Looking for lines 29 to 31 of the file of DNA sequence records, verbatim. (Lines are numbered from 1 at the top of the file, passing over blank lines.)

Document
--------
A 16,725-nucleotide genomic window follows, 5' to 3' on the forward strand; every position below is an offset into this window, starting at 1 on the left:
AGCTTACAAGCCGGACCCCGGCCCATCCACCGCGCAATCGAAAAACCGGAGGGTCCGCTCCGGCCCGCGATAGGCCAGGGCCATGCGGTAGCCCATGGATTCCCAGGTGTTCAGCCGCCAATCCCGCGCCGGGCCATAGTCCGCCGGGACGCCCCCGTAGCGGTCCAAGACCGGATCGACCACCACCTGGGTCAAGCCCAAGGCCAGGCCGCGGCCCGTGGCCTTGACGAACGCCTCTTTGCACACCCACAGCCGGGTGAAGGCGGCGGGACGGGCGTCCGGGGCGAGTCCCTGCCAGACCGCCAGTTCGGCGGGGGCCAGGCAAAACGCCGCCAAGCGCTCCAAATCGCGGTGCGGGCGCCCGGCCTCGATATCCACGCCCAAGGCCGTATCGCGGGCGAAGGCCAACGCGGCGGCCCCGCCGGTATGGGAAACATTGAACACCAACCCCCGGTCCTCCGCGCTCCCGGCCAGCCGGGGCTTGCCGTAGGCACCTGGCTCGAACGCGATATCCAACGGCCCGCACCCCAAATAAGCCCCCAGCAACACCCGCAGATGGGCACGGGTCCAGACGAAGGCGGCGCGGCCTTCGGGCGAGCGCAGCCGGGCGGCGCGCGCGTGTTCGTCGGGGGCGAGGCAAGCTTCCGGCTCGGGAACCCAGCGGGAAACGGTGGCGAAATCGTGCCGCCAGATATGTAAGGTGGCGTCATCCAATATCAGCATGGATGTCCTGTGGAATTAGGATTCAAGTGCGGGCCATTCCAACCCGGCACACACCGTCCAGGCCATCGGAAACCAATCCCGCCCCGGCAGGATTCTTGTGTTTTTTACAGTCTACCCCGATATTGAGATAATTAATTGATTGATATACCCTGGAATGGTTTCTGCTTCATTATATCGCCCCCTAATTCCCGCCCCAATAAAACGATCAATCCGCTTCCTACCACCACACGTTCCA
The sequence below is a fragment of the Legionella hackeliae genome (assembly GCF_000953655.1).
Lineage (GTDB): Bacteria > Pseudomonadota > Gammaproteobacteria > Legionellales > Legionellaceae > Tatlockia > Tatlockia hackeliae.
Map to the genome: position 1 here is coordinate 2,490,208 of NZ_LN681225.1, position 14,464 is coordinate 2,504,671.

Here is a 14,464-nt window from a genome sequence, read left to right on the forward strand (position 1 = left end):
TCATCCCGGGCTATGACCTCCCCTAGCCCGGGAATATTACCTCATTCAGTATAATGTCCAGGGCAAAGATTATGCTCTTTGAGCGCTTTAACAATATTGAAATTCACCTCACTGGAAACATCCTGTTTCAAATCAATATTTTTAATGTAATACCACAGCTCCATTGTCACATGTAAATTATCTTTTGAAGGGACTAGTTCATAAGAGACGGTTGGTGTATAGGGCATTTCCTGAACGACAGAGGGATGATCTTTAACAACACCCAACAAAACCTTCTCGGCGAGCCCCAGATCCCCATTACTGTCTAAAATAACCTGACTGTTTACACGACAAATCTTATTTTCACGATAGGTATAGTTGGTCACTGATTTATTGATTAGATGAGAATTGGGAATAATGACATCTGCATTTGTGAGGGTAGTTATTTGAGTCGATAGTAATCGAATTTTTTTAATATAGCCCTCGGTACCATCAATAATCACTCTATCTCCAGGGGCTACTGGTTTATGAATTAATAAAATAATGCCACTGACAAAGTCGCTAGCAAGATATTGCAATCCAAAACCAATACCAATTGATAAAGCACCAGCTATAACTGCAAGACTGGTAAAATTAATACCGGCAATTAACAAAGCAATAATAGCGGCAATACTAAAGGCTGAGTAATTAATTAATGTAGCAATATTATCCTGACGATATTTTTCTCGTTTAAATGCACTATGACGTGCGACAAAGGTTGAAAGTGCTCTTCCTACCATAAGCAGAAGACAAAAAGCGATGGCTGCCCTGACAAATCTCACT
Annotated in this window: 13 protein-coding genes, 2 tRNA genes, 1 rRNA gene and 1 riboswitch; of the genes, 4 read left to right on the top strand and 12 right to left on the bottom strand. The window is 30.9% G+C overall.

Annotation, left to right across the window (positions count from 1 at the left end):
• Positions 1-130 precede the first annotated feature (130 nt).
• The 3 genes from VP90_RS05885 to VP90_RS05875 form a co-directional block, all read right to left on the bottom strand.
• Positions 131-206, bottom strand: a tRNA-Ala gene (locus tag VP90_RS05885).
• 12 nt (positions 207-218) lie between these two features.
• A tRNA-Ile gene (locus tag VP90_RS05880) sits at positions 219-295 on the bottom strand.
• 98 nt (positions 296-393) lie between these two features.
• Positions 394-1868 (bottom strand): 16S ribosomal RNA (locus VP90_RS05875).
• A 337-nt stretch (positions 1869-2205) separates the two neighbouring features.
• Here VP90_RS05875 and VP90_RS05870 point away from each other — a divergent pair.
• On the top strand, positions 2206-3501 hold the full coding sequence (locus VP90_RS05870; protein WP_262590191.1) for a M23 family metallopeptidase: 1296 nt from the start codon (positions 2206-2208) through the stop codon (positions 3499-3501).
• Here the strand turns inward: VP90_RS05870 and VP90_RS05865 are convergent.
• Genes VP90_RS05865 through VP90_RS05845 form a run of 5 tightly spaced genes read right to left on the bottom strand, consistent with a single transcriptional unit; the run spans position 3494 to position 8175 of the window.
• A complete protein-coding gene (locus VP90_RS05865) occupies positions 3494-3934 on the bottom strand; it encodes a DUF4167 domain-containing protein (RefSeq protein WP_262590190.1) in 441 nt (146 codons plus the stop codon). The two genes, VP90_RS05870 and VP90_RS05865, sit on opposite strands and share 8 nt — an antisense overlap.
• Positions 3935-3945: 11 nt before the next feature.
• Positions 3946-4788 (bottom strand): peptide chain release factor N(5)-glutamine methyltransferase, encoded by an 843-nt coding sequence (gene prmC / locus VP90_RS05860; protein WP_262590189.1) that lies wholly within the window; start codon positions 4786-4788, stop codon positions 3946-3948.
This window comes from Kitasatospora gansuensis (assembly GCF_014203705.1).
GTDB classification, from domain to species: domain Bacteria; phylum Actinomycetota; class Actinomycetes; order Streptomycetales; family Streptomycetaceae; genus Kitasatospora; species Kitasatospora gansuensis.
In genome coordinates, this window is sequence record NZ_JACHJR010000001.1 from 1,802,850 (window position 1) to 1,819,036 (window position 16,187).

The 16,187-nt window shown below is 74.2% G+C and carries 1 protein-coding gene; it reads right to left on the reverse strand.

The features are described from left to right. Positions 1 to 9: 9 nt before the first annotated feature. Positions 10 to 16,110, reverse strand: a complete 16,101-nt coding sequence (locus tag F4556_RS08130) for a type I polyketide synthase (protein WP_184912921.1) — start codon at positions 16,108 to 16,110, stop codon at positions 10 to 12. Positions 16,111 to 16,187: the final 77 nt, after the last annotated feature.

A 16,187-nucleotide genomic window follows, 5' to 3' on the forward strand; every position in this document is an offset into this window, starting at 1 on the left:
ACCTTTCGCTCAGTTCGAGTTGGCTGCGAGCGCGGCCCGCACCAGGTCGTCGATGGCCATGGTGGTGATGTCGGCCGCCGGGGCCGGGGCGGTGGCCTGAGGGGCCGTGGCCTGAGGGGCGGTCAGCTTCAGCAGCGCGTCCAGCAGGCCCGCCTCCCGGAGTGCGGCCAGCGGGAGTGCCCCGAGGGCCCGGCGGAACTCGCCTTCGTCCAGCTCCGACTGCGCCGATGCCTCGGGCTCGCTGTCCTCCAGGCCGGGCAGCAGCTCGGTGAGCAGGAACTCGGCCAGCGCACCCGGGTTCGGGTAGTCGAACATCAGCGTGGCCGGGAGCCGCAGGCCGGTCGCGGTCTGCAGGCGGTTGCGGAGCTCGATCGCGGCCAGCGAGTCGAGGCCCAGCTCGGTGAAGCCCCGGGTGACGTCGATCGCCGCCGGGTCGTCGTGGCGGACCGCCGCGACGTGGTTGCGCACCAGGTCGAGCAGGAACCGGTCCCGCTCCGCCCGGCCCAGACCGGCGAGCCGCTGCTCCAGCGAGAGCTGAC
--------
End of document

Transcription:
The features are described from left to right. Positions 1 to 9: 9 nt before the first annotated feature. Positions 10 to 16,110, reverse strand: a complete 16,101-nt coding sequence (locus tag F4556_RS08130) for a type I polyketide synthase (protein WP_184912921.1) — start codon at positions 16,108 to 16,110, stop codon at positions 10 to 12. Positions 16,111 to 16,187: the final 77 nt, after the last annotated feature.

A 16,187-nucleotide genomic window follows, 5' to 3' on the forward strand; every position in this document is an offset into this window, starting at 1 on the left:
ACCTTTCGCTCAGTTCGAGTTGGCTGCGAGCGCGGCCCGCACCAGGTCGTCGATGGCCATGGTGGTGATGTCGGCCGCCGGGGCCGGGGCGGTGGCCTGAGGGGCCGTGGCCTGAGGGGCGGTCAGCTTCAGCAGCGCGTCCAGCAGGCCCGCCTCCCGGAGTGCGGCCAGCGGGAGTGCCCCGAGGGCCCGGCGGAACTCGCCTTCGTCCAGCTCCGACTGCGCCGATGCCTCGGGCTCGCTGTCCTCCAGGCCGGGCAGCAGCTCGGTGAGCAGGAACTCGGCCAGCGCACCCGGGTTCGGGTAGTCGAACATCAGCGTGGCCGGGAGCCGCAGGCCGGTCGCGGTCTGCAGGCGGTTGCGGAGCTCGATCGCGGCCAGCGAGTCGAGGCCCAGCTCGGTGAAGCCCCGGGTGACGTCGATCGCCGCCGGGTCGTCGTGGCGGACCGCCGCGACGTGGTTGCGCACCAGGTCGAGCAGGAACCGGTCCCGCTCCGCCCGGCCCAGACCGGCGAGCCGCTGCTCCAGCGAGAGCTGAC